Endoscopy Center Pune - Inamdar Multispeciality Hospital
Endoscopy means looking inside the body for medical reasons using an endoscope, an instrument used to examine the interior of a hollow organ or cavity of the body. Unlike most other medical imaging devices, endoscopes are inserted directly into the organ. Endoscopy can also refer to using a borescope in technical situations where direct line-of-sight observation is not feasible. An upper GI endoscopy is done in patients having problems in swallowing, frequent heartburn, abdominal pain, chest discomfort, vomiting especially of blood or abnormal findings on gastrointestinal X-rays. Colonoscopy is performed on patients passing blood in the stools, to check for colon cancer and to remove precancerous lesions such as polyps.
As an alternative to endoscopy, barium contrast X-rays may be done which use a contrast medium (barium) to highlight the intestinal tract on X-rays. There is minimal risk that the endoscope may injure or puncture some part of your body. For more specific risks related to a particular type of endoscopy, check with your doctor. Endoscopy helps the doctor to make a more accurate diagnosis of diseases of the gastrointestinal tract. In addition, endoscopy can be used to provide treatment like removing foreign bodies, benign tumors such as polyps, opening up of strictures, removing obstructed gallstones and stopping active bleeding from ulcers or from dilated veins called varices.
What is Capsule Endoscopy?
Capsule endoscopy is used to see the area inside your small intestine, which is not easily reachable with the help of traditional endoscopy procedures. Traditional endoscopy such as colonoscopy or esophagogastroduodenoscopy involves passing a long, flexible tube equipped with a video camera down your throat or through your rectum.
Capsule endoscopy procedure uses a wireless camera, which is same as the size and shape of a pill. After you swallow the capsule, it takes thousands of pictures on the inside of the gastrointestinal tract that is transmitted to a recorder you wear on a belt around your waist.
Your doctor will direct you to the capsule endoscopy preparations. You have to stop eating and drinking at least 12 hours before the procedure. Your doctor might ask you to start or stop certain medications. You may be asked to take a laxative before your capsule endoscopy to flush out your small intestine.
Your doctor will watch the video made by special software that strings the images together with the help of a computer and share the results of capsule endoscopy. Capsule endoscopy is a very safe diagnostic method. However, there are very few chances of capsule endoscopy side effects such as abdominal pain, distension, and nausea.!
What Happens During Capsule Endoscopy?
The diagnostic procedure is almost as simple as swallowing a pill the size of a large vitamin tablet, but this capsule contains lights, a wireless transmitter and a camera housed in clear plastic. Your doctor will fit you with a monitoring device to wear as the pill moves through you. Some monitors are connected to adhesive patches the doctor will place on your abdomen. For the next 8 to 12 hours, you will wear the monitoring device as the capsule moves slowly through your gastrointestinal tract.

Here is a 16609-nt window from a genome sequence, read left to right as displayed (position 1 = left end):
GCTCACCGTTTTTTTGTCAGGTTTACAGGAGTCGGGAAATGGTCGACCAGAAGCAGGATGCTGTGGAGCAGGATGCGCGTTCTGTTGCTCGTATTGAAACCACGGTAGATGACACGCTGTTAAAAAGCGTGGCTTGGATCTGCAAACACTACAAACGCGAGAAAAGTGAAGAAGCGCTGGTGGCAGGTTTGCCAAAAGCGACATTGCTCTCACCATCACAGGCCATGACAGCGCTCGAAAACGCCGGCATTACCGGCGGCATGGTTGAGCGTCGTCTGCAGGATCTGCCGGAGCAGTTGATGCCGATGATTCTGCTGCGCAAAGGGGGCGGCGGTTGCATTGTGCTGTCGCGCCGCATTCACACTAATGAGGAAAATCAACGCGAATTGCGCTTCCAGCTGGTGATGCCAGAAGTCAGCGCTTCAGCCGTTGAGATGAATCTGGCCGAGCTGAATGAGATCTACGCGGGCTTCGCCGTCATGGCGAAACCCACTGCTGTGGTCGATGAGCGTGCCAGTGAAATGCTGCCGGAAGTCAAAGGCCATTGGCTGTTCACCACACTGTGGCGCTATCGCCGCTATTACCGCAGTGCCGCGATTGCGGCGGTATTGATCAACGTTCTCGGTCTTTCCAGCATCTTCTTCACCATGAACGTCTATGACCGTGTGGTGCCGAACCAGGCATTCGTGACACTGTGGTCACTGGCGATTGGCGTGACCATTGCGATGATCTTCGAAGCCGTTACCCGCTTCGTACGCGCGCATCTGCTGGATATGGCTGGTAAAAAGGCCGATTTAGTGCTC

You will not feel any unusual sensations during the test, but the camera you have swallowed will be working overtime. During a typical test, the camera takes about 50,000 pictures of your stomach and intestinal walls. Like a camera flash, the LED lights in the capsule provide light for the images the camera takes and transmits to the compact monitoring device you wear.
After the wireless camera completes its tour of your stomach, small intestine and colon, it is expelled. The capsule may emerge after a few hours, or it may not make its reappearance for up to 72 hours; both possibilities are normal. The camera is disposable and can be flushed, so you do not need to retrieve it. The information it gathered is stored in the monitoring device, not the capsule.
Advantages of Capsule Endoscopy
Because you need no anaesthesia for capsule endoscopy, the procedure involves no recovery time. For many patients, swallowing a pill is considerably more pleasant than undergoing conventional endoscopy. The middle portions of your gastrointestinal tract are difficult to see by other means, but capsule endoscopy creates a detailed, up-to-date image of your intestinal lining. Conditions that can be challenging to diagnose by other means are often readily revealed by capsule endoscopy.
- It can show the entire small intestine and thus may be better at finding sources of bleeding
- It is not invasive. In traditional, a thin, lighted tube is inserted down your throat
- It provides more detailed images and tissue coverage
- It is painless, so you do not need to take pain medicine
- There is no sedation
- You have to fast for 12 hours before swallowing the capsule, but it does not require other preparation